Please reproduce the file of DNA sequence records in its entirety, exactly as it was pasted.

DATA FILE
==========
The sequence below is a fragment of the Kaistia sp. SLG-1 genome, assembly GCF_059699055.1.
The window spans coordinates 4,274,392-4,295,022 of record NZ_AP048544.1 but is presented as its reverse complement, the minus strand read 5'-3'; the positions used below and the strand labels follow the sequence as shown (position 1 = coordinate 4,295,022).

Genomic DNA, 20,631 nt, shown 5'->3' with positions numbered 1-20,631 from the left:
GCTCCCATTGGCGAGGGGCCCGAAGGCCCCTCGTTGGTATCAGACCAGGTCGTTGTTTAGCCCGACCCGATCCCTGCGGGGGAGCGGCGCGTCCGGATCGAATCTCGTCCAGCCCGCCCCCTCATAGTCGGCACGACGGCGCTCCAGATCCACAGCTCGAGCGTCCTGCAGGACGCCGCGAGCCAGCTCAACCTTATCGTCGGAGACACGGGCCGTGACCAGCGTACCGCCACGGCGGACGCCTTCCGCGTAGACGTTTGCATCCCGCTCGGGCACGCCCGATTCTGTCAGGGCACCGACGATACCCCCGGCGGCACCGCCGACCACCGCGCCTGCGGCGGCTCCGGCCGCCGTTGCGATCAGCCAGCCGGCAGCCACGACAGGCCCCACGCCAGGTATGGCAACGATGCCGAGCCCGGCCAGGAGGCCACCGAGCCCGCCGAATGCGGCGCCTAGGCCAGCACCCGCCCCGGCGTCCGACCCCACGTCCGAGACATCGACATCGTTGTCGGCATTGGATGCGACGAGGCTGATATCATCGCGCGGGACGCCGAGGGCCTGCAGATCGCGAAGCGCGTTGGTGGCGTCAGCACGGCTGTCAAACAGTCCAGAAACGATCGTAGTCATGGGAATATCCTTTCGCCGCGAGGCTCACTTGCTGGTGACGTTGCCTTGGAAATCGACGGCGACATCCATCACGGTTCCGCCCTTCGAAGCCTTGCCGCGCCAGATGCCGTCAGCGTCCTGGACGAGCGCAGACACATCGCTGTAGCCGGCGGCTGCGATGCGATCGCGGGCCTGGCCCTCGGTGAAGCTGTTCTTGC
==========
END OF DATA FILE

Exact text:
The sequence below is a fragment of the Kaistia sp. SLG-1 genome, assembly GCF_059699055.1.
The window spans coordinates 4,274,392-4,295,022 of record NZ_AP048544.1 but is presented as its reverse complement, the minus strand read 5'-3'; the positions used below and the strand labels follow the sequence as shown (position 1 = coordinate 4,295,022).

Genomic DNA, 20,631 nt, shown 5'->3' with positions numbered 1-20,631 from the left:
GCTCCCATTGGCGAGGGGCCCGAAGGCCCCTCGTTGGTATCAGACCAGGTCGTTGTTTAGCCCGACCCGATCCCTGCGGGGGAGCGGCGCGTCCGGATCGAATCTCGTCCAGCCCGCCCCCTCATAGTCGGCACGACGGCGCTCCAGATCCACAGCTCGAGCGTCCTGCAGGACGCCGCGAGCCAGCTCAACCTTATCGTCGGAGACACGGGCCGTGACCAGCGTACCGCCACGGCGGACGCCTTCCGCGTAGACGTTTGCATCCCGCTCGGGCACGCCCGATTCTGTCAGGGCACCGACGATACCCCCGGCGGCACCGCCGACCACCGCGCCTGCGGCGGCTCCGGCCGCCGTTGCGATCAGCCAGCCGGCAGCCACGACAGGCCCCACGCCAGGTATGGCAACGATGCCGAGCCCGGCCAGGAGGCCACCGAGCCCGCCGAATGCGGCGCCTAGGCCAGCACCCGCCCCGGCGTCCGACCCCACGTCCGAGACATCGACATCGTTGTCGGCATTGGATGCGACGAGGCTGATATCATCGCGCGGGACGCCGAGGGCCTGCAGATCGCGAAGCGCGTTGGTGGCGTCAGCACGGCTGTCAAACAGTCCAGAAACGATCGTAGTCATGGGAATATCCTTTCGCCGCGAGGCTCACTTGCTGGTGACGTTGCCTTGGAAATCGACGGCGACATCCATCACGGTTCCGCCCTTCGAAGCCTTGCCGCGCCAGATGCCGTCAGCGTCCTGGACGAGCGCAGACACATCGCTGTAGCCGGCGGCTGCGATGCGATCGCGGGCCTGGCCCTCGGTGAAGCTGTTCTTGC